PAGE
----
Mortgage files are subject to many federal laws and internal bank policies and procedures. The requirements that apply to these files must be audited on a regular basis to ensure that the bank or mortgage company is adhering to all applicable guidelines. In order to make sure that all necessary aspects of a mortgage file are audited thoroughly, it is first necessary to create an audit schedule. This type of schedule allows the audits to be planned in advance and completed in a timely fashion. Mortgage file audit schedules are usually made on a yearly basis, and there are several factors that go in to deciding the order of audits on a schedule. Requirements that are new or have particular public focus are often audited at the beginning of the schedule. Aspects of the mortgage file that are considered to have a higher level of risk to the company for financial or legal reasons are also audited early in the schedule. If a particular part of the mortgage file has not been audited for a long period of time but is not considered particularly high-risk, this will likely be incorporated somewhere in the middle or toward the end.
When a scheduled audit of mortgage file begins, the auditor must first familiarize himself with the requirements of the law and internal policy that he will be auditing. This may consist of individual research or using past audits as a reference tool. When he is ready to begin testing mortgage files, the auditor will randomly select a number of files. This is often referred to as a "sample" of files. The auditor will request that the company's storage facility pull the files for the sample. Usually only one requirement at a time is audited, and the auditor will examine each file in the sample to ensure that it meets the requirement being tested. If he finds a file that does not fit within the rules, he will make a note of it and list it as an exception. Exceptions are discussed with the personnel who manage the mortgage department so that they can be resolved and prevented from occurring in the future. A report showing the details of the audit may be submitted to the board that manages the company.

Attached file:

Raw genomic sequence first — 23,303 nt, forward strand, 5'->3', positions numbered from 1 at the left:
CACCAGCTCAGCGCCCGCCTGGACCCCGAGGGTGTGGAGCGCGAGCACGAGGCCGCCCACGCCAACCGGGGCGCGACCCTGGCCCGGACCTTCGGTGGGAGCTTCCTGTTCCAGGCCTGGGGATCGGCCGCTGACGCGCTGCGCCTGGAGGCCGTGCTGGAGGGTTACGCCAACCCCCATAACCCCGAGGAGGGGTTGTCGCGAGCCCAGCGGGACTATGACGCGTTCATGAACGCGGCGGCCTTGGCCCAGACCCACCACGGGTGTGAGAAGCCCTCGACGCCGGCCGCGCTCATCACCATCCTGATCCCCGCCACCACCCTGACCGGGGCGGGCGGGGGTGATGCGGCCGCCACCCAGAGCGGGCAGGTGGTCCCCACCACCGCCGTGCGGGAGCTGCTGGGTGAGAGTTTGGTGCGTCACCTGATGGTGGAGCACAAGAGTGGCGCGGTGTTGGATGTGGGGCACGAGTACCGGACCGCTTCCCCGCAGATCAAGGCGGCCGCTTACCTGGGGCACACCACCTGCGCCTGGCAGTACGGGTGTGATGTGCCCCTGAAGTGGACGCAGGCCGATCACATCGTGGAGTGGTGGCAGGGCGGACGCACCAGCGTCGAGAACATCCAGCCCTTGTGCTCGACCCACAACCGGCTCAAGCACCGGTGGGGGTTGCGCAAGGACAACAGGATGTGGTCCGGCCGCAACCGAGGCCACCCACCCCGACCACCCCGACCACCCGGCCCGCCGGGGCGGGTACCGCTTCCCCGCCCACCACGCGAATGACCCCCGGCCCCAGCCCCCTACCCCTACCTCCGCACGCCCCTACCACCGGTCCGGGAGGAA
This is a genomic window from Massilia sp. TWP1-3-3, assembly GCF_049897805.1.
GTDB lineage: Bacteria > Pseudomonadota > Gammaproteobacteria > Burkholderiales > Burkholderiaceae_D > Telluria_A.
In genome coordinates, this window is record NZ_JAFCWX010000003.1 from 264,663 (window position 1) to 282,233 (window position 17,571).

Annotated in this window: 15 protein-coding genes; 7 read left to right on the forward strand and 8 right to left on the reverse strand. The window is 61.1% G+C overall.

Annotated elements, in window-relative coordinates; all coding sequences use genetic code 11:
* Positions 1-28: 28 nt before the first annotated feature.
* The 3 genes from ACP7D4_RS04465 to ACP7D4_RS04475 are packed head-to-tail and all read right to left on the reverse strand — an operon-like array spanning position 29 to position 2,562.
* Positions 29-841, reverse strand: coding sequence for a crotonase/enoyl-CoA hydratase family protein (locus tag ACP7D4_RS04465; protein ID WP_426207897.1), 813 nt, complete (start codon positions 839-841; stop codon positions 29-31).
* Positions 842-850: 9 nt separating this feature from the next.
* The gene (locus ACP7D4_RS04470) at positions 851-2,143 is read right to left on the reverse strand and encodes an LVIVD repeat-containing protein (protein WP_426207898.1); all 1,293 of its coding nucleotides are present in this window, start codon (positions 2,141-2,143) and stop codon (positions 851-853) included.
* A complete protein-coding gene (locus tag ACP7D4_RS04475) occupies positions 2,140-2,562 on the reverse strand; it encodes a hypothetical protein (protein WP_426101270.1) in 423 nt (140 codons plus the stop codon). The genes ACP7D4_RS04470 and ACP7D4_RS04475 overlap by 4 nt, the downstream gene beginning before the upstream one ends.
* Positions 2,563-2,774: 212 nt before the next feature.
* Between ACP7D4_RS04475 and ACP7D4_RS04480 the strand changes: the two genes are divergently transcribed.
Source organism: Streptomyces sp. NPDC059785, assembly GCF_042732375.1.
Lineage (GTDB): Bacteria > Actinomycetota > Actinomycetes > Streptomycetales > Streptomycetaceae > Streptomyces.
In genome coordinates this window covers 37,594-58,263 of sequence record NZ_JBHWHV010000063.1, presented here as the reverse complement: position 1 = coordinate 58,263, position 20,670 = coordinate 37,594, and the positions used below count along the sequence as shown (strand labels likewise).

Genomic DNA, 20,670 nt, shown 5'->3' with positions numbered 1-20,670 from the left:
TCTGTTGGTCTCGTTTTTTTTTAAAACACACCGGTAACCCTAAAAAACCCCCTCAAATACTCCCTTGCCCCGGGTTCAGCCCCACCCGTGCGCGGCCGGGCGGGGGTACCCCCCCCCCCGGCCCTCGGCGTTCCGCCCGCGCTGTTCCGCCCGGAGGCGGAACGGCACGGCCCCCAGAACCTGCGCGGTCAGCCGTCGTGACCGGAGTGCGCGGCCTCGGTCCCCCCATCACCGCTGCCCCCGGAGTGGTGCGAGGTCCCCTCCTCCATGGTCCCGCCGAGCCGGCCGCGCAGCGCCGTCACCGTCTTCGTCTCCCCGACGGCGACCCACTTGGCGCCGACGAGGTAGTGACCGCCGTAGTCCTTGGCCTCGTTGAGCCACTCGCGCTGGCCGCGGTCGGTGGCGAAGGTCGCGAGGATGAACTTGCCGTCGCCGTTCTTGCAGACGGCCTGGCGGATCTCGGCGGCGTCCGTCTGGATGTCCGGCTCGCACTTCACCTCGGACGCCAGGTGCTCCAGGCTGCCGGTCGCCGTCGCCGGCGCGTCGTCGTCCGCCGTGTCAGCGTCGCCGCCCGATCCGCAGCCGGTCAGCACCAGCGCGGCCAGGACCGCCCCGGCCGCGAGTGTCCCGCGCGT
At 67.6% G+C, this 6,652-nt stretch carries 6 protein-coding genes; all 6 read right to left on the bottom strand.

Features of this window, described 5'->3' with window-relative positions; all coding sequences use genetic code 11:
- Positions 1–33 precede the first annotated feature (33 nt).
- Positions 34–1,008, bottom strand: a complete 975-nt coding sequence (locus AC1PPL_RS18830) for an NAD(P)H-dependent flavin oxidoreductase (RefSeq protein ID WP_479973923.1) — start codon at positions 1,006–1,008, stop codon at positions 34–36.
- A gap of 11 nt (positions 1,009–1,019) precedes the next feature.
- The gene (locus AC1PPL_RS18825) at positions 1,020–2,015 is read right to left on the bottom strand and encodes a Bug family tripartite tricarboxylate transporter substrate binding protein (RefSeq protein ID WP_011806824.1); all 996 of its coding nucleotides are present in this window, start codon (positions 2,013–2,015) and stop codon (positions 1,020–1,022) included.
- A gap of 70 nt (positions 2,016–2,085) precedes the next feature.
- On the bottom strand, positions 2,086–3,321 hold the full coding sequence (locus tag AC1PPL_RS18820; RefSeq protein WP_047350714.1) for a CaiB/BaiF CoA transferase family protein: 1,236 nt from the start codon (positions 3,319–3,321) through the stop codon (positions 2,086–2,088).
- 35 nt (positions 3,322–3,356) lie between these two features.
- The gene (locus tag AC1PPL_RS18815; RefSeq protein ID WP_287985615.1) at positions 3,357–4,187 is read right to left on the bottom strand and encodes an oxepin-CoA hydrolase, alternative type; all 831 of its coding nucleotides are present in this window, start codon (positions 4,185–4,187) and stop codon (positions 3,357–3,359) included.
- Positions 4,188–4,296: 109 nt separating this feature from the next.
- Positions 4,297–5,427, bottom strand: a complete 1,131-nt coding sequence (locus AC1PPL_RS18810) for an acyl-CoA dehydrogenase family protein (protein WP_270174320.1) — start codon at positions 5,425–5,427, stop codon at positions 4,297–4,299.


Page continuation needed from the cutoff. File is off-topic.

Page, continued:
Example Rules to be Audited
Due to the complexity of the federal laws and regulations that govern mortgages, it is most efficient for auditors to look at one requirement of one rule at a time. For example, an auditor may look at mortgage files to check that the annual percentage rate was calculated correctly under Regulation Z. She could later check that the data reported to the government under the Home Mortgage Disclosure Act was valid. An auditor might also verify that the disclosures required by the Real Estate Settlement Procedures Act were given to mortgage customers in a timely fashion.